It’s a known fact that we as Indians have our own way of speaking English which differs from the language spoken by the native speakers. Our usages of words, idioms, phrases and pronunciation deviates from the global language. Whether it is food or language we all have desi versions; Indian Chinese food or Indian English. Our “tadka” never eludes us. We also call the desi version of our language as “Indianisms”. Indianisms according to the Oxford dictionary is “a word or idiom characteristic of Indian English”. I must confess that I have long been the user myself, for example, I used to say “Please do the needful” which went out of style long back. It sounds too vague or unwieldy. Instead, I have started asking for the task that needs to be done. I am more specific now. For example, “please advise” or “please review”.
Let’s take another example.
Scenario: The Interview
Interviewer: What’s your good name?
Candidate: My name is Sonal.
Interviewer: When did you graduate from the college?
Candidate: Sir, I passed out in 2020.
Interviewer: Where do you stay?
Candidate: I put up in Gurugram.
(And the interview continues for a while)
I would urge you to read the words or phrases that are in bold once more. Check whether you understand them. As Indians, may be as we tend to use them almost on a daily basis. However, Non-Indians may not understand them and the above questions and answers would even be grammatically incorrect for them. The first question is translated from Hindi language “aapka shubh naam kya hei?” (“What’s your good name?”). While speaking English language it’s not a good idea to translate from Hindi to English. “Pass out” is to become unconscious and hence cannot be applauded for and you either “live” or “stay” in the city and not “put up”. Well, notice Indianisms are used both by the Interviewer and the candidate in the above scenario. Well, anybody can use it; the interviewer has the right too, isn’t it? However, if the candidate is aware of the Indianisms he or she should not correct the interviewers during the interview else we can almost predict the direction of the interview.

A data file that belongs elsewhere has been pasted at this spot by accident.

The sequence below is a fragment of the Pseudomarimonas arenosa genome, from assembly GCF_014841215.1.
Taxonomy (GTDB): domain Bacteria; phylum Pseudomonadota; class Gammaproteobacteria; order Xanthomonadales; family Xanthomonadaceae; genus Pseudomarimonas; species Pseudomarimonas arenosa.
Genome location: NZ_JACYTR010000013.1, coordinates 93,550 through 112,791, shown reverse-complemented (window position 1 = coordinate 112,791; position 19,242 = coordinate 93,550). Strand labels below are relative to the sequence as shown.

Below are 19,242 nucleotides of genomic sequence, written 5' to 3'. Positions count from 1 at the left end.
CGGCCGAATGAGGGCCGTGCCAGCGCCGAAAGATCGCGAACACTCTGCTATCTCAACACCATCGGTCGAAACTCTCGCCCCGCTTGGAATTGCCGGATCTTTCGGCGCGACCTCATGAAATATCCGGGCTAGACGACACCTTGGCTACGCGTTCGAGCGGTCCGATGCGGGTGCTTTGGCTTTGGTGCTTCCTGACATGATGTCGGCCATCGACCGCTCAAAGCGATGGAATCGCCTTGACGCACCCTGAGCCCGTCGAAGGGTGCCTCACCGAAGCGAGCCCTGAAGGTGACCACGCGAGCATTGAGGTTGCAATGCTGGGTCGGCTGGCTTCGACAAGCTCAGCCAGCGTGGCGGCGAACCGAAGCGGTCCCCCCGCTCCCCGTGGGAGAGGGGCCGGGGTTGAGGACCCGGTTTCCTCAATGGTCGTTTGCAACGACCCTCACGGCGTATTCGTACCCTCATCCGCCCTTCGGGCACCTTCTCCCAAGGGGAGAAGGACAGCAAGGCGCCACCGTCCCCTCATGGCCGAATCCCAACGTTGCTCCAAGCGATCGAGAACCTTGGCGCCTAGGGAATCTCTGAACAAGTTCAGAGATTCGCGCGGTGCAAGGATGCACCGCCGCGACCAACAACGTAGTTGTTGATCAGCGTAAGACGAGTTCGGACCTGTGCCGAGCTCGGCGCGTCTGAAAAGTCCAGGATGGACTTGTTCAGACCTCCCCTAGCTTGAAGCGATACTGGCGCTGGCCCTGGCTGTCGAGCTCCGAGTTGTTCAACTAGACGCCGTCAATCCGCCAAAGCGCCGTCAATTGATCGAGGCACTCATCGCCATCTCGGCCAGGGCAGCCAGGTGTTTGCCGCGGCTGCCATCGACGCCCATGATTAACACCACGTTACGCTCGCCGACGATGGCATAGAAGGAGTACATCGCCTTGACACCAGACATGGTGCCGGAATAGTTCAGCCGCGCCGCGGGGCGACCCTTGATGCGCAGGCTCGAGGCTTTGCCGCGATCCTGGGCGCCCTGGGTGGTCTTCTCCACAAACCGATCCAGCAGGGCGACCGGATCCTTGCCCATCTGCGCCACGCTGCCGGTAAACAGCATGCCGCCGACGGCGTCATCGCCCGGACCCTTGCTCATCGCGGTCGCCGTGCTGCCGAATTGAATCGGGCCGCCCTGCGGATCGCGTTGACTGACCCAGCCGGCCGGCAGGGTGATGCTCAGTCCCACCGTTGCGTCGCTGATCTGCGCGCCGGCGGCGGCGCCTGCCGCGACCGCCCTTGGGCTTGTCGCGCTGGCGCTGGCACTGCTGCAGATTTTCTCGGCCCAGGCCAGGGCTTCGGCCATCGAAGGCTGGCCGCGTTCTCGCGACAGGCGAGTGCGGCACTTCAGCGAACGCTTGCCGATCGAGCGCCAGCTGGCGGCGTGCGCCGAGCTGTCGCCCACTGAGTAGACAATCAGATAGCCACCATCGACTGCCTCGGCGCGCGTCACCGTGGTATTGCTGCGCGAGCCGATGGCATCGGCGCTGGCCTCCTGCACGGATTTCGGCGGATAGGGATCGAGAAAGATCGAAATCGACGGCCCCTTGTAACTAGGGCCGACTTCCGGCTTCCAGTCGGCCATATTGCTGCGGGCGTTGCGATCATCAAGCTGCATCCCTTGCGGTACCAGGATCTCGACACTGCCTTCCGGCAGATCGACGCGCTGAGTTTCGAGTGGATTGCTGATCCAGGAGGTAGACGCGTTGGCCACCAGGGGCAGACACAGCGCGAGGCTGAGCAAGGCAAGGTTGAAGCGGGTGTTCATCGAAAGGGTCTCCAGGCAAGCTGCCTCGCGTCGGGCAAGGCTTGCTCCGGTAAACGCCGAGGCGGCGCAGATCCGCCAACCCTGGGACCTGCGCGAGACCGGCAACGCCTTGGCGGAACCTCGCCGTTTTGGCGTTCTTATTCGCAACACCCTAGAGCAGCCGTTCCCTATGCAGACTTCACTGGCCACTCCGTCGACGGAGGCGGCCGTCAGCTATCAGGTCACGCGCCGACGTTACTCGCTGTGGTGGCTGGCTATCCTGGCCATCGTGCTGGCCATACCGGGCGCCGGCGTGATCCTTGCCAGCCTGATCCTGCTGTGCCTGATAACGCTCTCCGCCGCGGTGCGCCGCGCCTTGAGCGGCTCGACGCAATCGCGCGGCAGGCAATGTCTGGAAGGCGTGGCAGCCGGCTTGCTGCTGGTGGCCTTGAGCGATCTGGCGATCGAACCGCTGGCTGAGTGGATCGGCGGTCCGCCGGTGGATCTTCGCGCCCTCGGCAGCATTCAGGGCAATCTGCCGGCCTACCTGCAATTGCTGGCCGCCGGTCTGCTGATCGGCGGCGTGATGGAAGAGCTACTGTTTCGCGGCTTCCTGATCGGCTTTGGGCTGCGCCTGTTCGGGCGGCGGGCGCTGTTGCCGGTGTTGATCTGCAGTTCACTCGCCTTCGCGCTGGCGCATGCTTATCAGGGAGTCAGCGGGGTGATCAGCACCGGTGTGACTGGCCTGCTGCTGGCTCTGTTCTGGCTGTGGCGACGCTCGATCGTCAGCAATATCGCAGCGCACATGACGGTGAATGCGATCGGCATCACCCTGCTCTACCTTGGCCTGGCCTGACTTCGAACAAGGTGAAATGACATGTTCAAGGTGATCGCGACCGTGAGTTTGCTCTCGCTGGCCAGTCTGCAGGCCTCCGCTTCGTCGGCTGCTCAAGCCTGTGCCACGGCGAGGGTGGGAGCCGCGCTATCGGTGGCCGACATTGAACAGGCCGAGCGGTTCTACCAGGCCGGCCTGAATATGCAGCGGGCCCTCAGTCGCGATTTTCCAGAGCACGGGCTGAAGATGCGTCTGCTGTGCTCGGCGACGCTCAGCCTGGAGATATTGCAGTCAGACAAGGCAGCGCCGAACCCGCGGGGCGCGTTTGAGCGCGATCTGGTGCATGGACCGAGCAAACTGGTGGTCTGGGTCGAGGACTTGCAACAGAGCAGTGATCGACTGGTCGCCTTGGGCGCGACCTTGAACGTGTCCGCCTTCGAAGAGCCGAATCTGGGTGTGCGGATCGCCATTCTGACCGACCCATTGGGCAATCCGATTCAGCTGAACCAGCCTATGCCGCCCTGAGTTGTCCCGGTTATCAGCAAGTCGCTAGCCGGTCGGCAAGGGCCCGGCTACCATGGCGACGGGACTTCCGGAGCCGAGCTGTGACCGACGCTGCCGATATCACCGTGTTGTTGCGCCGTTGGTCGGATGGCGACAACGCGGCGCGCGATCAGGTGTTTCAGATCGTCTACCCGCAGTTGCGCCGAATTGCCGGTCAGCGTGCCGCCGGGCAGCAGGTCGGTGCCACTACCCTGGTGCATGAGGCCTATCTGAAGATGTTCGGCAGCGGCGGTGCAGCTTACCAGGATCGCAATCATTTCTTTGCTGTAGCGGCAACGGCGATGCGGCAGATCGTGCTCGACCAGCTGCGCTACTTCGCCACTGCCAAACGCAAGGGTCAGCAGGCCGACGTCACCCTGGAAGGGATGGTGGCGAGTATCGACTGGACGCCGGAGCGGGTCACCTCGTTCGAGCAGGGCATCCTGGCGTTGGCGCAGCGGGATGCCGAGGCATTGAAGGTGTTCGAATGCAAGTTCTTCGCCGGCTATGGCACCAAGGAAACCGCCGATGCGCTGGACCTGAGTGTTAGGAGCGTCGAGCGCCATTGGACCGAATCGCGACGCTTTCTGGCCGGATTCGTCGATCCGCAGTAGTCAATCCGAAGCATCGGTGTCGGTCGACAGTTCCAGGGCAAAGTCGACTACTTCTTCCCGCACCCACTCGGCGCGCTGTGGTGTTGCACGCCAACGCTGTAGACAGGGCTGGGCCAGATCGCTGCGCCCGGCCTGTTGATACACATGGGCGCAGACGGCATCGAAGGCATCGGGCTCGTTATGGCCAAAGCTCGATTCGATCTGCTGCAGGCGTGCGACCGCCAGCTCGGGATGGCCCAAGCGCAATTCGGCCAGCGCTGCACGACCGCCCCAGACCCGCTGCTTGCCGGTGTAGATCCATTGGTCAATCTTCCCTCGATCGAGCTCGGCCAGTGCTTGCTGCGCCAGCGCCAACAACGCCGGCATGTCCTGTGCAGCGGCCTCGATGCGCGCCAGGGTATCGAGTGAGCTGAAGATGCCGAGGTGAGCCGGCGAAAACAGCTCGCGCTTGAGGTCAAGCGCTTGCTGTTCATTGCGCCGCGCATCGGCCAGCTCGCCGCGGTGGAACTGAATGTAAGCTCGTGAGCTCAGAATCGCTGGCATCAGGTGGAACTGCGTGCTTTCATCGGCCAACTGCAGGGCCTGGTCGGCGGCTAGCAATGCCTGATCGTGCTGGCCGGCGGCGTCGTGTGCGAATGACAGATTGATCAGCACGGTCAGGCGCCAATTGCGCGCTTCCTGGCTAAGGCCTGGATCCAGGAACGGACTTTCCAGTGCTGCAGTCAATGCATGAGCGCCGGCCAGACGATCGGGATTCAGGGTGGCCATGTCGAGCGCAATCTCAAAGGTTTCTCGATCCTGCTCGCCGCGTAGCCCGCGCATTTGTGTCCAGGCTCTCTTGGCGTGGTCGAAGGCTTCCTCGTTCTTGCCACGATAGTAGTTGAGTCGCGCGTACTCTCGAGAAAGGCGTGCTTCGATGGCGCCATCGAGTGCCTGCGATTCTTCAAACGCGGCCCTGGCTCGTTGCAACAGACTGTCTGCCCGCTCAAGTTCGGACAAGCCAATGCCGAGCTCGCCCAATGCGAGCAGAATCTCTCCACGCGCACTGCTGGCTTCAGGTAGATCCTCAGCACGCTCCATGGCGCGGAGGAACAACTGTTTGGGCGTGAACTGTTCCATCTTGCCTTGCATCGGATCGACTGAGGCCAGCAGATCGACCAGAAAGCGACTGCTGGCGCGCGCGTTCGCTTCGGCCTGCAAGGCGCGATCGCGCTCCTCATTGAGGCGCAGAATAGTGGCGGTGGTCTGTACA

There are various reasons why would people speak like this. Firstly, we have grown up learning the language that has been taught to us by our teachers and family members who were even unaware of the usage of Indianisms. Secondly, little exposure to the global language. Next, is the low confidence of the speakers and of course lack of practice.
On the contrary, Mr. Shashi Tharoor, the writer and the wordsmith, par excellence dissects words and language in Khaleej Times. “Mind you, I can still make a case, through frequent usage, to being somewhat involved in its popularisation!” He further reiterates, “So many words in Indian English, including “prepone”, have stood up to the only test that matters — the test of time and usage. If enough people find a word or phrase useful, it is, to my mind, legitimate.”
Whatever be the case, there is no harm in knowing about Indianisms. Google it and voila you have number of words and expressions listed. Awareness can lead to avoidance of various awkward situations. As they say, Ignorance may not be a bliss anymore though “we are like that only” attitude may not always work in our favor.
Shweta Sikroria works as Soft Skills Trainer for a management institute at present. She is also coach/mentor students for their Language skills. She is a calm and composed human who focuses on maintaining stability and harmony in relationships. At workplace, her contributions would be consistency, collaborative skills and eye for quality.